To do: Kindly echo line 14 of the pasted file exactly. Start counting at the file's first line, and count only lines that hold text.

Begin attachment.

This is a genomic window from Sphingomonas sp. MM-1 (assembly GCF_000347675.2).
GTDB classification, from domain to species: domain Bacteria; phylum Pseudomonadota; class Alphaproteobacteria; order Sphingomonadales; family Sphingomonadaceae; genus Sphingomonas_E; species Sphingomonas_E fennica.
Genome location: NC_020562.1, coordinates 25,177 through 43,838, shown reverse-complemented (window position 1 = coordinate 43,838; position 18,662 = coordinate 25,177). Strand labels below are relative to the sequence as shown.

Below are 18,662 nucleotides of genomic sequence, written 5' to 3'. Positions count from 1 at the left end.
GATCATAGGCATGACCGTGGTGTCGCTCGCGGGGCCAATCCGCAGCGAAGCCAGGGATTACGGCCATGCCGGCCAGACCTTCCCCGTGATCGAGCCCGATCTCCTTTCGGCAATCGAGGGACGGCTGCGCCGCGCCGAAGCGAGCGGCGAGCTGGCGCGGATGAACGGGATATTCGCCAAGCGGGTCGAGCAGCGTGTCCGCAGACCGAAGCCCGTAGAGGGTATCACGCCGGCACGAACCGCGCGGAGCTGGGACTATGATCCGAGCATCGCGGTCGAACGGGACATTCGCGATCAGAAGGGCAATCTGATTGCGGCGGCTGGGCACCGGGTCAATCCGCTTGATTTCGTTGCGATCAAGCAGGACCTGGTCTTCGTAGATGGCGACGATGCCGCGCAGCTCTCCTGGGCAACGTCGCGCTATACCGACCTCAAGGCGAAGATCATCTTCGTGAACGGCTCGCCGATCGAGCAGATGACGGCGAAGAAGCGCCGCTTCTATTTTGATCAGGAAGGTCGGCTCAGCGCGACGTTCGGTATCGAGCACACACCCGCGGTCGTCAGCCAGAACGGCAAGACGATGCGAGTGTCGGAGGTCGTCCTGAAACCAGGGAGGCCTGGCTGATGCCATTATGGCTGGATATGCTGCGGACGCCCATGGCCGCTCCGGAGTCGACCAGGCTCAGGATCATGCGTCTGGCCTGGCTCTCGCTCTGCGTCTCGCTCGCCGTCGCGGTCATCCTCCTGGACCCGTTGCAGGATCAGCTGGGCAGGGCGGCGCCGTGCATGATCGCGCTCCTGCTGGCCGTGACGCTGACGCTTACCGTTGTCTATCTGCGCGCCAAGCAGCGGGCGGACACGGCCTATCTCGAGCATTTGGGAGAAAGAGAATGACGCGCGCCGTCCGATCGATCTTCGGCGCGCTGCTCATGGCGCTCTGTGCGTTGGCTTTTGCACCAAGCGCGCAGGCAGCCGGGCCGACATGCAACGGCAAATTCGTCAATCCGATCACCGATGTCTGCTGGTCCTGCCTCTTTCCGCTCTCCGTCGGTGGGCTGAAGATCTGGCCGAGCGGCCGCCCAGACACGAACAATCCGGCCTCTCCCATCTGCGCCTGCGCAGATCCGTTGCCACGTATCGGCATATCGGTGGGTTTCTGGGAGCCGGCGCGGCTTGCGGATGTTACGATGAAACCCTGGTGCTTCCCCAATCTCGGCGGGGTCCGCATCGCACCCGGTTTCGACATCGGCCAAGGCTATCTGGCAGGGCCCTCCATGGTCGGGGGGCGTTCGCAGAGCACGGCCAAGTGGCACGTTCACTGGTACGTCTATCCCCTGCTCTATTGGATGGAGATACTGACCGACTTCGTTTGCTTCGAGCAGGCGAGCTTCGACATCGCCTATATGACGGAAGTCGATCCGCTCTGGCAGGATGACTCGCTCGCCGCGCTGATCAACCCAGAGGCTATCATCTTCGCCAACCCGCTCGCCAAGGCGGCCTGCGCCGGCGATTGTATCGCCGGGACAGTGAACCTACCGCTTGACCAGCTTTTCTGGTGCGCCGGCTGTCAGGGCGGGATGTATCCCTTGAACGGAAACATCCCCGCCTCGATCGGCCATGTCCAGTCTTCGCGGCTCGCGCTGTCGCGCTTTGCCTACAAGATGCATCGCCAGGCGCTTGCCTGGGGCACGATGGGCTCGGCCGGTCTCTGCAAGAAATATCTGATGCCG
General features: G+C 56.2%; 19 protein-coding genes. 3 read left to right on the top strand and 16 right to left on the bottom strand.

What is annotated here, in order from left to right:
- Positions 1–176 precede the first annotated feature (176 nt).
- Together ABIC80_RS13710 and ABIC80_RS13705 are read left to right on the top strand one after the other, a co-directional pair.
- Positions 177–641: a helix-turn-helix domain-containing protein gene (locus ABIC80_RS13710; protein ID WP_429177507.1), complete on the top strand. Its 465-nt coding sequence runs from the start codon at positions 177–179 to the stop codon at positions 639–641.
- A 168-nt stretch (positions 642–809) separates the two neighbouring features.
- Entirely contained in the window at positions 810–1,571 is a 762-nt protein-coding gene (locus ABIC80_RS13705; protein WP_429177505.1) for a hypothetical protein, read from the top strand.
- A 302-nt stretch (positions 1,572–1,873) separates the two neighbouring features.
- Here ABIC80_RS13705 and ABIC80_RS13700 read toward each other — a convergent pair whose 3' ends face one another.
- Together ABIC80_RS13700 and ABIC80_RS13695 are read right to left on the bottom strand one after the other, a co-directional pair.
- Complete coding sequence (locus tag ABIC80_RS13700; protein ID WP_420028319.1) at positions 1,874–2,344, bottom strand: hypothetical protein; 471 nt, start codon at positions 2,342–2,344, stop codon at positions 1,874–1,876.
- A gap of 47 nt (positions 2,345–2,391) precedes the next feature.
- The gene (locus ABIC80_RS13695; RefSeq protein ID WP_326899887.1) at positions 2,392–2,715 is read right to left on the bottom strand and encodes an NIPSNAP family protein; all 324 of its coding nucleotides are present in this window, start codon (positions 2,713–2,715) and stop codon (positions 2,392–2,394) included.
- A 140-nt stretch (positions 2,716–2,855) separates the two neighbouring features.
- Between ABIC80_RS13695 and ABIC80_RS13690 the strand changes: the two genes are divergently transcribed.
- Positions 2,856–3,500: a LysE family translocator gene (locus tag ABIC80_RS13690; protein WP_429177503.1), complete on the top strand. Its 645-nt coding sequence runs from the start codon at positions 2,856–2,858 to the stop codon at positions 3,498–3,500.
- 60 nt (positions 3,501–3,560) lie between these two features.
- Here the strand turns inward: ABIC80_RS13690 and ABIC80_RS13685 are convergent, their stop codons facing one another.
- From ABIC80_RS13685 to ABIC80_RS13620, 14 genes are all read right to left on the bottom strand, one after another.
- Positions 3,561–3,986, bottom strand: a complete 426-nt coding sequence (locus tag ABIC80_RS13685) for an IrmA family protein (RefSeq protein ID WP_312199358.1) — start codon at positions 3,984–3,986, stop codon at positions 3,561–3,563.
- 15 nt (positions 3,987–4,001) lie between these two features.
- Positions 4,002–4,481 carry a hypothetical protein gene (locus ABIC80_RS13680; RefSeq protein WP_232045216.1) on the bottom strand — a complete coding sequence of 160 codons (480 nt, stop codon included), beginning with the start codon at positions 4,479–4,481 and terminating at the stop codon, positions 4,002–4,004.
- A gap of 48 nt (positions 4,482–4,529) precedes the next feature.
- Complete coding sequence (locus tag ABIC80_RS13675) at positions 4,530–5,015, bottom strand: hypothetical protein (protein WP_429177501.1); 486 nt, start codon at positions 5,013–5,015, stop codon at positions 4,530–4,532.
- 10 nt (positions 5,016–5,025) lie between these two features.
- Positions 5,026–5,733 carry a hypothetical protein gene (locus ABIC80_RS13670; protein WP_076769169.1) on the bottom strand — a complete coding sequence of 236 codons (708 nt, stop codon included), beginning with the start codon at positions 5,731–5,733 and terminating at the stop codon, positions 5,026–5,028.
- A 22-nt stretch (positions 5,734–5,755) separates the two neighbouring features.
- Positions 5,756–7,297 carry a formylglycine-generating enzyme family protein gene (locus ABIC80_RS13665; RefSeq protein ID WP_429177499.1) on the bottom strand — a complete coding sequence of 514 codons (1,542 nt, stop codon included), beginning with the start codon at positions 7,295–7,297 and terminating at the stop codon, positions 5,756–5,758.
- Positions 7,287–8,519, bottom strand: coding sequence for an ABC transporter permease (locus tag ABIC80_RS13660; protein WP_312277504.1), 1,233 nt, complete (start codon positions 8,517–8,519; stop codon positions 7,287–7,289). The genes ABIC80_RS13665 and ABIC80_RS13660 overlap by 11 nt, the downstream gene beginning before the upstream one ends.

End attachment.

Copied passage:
- Here ABIC80_RS13705 and ABIC80_RS13700 read toward each other — a convergent pair whose 3' ends face one another.